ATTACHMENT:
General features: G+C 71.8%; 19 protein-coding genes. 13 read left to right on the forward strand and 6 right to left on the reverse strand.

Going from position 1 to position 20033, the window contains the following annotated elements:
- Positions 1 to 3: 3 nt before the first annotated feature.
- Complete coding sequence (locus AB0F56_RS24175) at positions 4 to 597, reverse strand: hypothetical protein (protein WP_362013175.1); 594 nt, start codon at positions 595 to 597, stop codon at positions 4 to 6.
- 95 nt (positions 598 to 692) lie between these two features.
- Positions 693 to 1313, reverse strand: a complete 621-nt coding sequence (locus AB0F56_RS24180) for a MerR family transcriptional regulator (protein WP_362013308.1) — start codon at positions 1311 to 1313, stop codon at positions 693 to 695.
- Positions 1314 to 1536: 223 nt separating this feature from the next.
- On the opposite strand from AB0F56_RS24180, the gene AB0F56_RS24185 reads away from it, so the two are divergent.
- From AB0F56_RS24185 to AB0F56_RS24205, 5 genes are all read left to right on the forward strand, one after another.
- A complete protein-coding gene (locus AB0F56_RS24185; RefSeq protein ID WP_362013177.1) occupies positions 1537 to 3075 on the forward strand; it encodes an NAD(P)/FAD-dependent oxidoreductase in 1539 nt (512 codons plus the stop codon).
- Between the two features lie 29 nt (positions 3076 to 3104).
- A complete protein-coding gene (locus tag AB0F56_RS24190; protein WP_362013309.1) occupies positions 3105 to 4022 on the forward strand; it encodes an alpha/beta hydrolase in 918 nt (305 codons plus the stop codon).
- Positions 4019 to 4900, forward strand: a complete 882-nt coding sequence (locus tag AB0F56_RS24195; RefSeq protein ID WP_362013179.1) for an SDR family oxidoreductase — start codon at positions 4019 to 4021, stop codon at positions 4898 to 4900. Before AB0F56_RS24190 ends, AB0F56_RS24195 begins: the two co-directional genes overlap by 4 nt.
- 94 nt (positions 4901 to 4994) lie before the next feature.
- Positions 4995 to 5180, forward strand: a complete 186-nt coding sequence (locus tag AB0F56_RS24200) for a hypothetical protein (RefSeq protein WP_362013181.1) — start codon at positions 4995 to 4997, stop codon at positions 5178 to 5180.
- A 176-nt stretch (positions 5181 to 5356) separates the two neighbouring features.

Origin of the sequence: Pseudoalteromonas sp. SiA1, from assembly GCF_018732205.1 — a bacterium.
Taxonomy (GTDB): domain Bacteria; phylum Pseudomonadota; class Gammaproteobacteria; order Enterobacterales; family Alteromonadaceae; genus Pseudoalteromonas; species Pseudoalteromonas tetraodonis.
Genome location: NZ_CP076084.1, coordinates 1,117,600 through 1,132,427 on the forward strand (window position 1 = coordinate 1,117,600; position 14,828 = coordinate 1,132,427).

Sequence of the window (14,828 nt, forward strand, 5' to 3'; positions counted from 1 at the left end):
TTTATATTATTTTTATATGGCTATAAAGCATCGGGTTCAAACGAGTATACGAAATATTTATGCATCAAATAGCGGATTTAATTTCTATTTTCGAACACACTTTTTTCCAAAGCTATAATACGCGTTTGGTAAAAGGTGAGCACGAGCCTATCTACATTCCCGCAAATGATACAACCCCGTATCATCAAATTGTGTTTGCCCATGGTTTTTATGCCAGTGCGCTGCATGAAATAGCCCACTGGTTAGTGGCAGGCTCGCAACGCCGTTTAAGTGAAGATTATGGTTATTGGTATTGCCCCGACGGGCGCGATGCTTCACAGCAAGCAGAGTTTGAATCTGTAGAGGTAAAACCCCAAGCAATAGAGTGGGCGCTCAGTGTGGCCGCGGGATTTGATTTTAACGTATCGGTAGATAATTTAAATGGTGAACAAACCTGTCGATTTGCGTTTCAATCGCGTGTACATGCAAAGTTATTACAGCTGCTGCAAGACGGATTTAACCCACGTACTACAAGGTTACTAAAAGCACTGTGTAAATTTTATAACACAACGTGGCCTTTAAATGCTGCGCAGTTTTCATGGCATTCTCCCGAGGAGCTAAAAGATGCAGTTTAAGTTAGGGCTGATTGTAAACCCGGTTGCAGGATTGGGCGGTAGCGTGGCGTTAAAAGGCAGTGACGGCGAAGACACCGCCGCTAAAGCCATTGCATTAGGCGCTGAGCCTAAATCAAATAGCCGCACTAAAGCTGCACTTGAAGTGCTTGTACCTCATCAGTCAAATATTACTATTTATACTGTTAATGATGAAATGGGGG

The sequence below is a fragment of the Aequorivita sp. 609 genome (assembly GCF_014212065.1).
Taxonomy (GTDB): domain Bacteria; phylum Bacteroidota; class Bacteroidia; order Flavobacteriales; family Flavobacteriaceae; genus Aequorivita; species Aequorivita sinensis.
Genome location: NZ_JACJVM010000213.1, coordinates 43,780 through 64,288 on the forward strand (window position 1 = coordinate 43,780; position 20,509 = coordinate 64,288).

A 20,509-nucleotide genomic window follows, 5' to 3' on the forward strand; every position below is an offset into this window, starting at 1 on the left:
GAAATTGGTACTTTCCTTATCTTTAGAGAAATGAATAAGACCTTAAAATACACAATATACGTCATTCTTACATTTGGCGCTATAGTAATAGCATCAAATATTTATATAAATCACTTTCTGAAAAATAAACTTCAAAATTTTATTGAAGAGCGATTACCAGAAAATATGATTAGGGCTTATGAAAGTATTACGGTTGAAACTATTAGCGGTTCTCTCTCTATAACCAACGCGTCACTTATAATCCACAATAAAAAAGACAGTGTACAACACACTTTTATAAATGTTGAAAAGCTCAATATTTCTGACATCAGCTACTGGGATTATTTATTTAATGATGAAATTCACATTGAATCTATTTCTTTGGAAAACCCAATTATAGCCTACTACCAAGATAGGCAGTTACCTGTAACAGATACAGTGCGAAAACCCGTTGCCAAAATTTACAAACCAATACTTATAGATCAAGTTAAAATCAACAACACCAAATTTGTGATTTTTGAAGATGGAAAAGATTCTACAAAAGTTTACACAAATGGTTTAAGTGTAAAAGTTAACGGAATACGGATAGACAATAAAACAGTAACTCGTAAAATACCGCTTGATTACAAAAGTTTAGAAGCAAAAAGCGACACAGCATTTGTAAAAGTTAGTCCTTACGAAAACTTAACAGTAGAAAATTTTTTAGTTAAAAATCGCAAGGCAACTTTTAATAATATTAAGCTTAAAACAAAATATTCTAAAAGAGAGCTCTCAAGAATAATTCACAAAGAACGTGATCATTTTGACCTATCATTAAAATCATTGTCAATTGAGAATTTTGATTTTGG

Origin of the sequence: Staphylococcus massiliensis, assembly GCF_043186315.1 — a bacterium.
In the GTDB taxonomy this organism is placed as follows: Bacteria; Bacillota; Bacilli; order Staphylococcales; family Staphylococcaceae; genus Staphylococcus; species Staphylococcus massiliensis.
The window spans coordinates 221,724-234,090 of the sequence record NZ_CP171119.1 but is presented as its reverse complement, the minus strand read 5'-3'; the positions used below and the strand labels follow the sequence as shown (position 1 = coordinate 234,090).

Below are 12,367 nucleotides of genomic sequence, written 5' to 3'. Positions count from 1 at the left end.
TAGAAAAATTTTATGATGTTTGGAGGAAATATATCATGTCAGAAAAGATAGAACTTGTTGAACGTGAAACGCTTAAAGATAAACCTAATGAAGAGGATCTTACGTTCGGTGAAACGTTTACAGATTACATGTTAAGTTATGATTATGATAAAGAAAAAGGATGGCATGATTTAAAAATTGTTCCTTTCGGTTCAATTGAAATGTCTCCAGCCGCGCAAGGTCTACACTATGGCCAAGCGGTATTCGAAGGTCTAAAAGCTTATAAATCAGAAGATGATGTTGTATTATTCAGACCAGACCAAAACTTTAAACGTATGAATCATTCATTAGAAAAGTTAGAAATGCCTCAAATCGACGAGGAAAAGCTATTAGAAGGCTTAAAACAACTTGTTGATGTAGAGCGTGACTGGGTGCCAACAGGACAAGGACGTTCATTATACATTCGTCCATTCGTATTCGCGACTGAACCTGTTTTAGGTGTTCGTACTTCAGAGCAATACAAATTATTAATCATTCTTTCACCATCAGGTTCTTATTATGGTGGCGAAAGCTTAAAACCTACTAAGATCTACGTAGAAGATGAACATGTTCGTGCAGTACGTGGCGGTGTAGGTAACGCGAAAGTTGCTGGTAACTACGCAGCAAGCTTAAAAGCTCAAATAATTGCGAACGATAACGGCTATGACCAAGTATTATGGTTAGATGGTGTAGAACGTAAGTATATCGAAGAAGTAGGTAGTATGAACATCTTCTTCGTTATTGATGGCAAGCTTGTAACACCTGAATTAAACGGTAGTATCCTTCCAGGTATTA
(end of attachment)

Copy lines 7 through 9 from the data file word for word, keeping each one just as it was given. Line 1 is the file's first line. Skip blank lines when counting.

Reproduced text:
- Positions 1314 to 1536: 223 nt separating this feature from the next.
- On the opposite strand from AB0F56_RS24180, the gene AB0F56_RS24185 reads away from it, so the two are divergent.
- From AB0F56_RS24185 to AB0F56_RS24205, 5 genes are all read left to right on the forward strand, one after another.